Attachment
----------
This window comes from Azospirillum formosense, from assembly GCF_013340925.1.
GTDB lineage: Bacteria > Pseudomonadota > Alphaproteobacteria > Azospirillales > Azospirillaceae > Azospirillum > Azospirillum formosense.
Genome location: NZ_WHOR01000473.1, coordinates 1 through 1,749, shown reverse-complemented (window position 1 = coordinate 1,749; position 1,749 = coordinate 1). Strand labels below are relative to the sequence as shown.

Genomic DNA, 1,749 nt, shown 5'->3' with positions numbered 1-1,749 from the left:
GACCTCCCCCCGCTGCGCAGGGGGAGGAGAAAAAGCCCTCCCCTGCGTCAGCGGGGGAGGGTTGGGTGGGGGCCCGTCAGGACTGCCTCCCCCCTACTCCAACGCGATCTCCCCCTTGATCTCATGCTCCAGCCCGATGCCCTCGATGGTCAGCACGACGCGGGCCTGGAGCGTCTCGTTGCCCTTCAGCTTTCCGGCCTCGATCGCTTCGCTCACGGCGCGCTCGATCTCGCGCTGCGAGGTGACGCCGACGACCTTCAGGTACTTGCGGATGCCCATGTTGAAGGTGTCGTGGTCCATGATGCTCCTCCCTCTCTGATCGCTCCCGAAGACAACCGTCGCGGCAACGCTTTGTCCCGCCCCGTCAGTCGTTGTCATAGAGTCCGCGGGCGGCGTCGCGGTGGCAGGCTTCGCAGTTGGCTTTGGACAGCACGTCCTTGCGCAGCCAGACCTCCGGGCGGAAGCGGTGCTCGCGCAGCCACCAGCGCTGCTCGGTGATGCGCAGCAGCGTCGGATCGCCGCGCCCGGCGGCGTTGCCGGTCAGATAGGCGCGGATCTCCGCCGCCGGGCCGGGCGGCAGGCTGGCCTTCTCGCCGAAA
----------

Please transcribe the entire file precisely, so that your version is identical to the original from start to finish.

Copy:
This window comes from Azospirillum formosense, from assembly GCF_013340925.1.
GTDB lineage: Bacteria > Pseudomonadota > Alphaproteobacteria > Azospirillales > Azospirillaceae > Azospirillum > Azospirillum formosense.
Genome location: NZ_WHOR01000473.1, coordinates 1 through 1,749, shown reverse-complemented (window position 1 = coordinate 1,749; position 1,749 = coordinate 1). Strand labels below are relative to the sequence as shown.

Genomic DNA, 1,749 nt, shown 5'->3' with positions numbered 1-1,749 from the left:
GACCTCCCCCCGCTGCGCAGGGGGAGGAGAAAAAGCCCTCCCCTGCGTCAGCGGGGGAGGGTTGGGTGGGGGCCCGTCAGGACTGCCTCCCCCCTACTCCAACGCGATCTCCCCCTTGATCTCATGCTCCAGCCCGATGCCCTCGATGGTCAGCACGACGCGGGCCTGGAGCGTCTCGTTGCCCTTCAGCTTTCCGGCCTCGATCGCTTCGCTCACGGCGCGCTCGATCTCGCGCTGCGAGGTGACGCCGACGACCTTCAGGTACTTGCGGATGCCCATGTTGAAGGTGTCGTGGTCCATGATGCTCCTCCCTCTCTGATCGCTCCCGAAGACAACCGTCGCGGCAACGCTTTGTCCCGCCCCGTCAGTCGTTGTCATAGAGTCCGCGGGCGGCGTCGCGGTGGCAGGCTTCGCAGTTGGCTTTGGACAGCACGTCCTTGCGCAGCCAGACCTCCGGGCGGAAGCGGTGCTCGCGCAGCCACCAGCGCTGCTCGGTGATGCGCAGCAGCGTCGGATCGCCGCGCCCGGCGGCGTTGCCGGTCAGATAGGCGCGGATCTCCGCCGCCGGGCCGGGCGGCAGGCTGGCCTTCTCGCCGAAA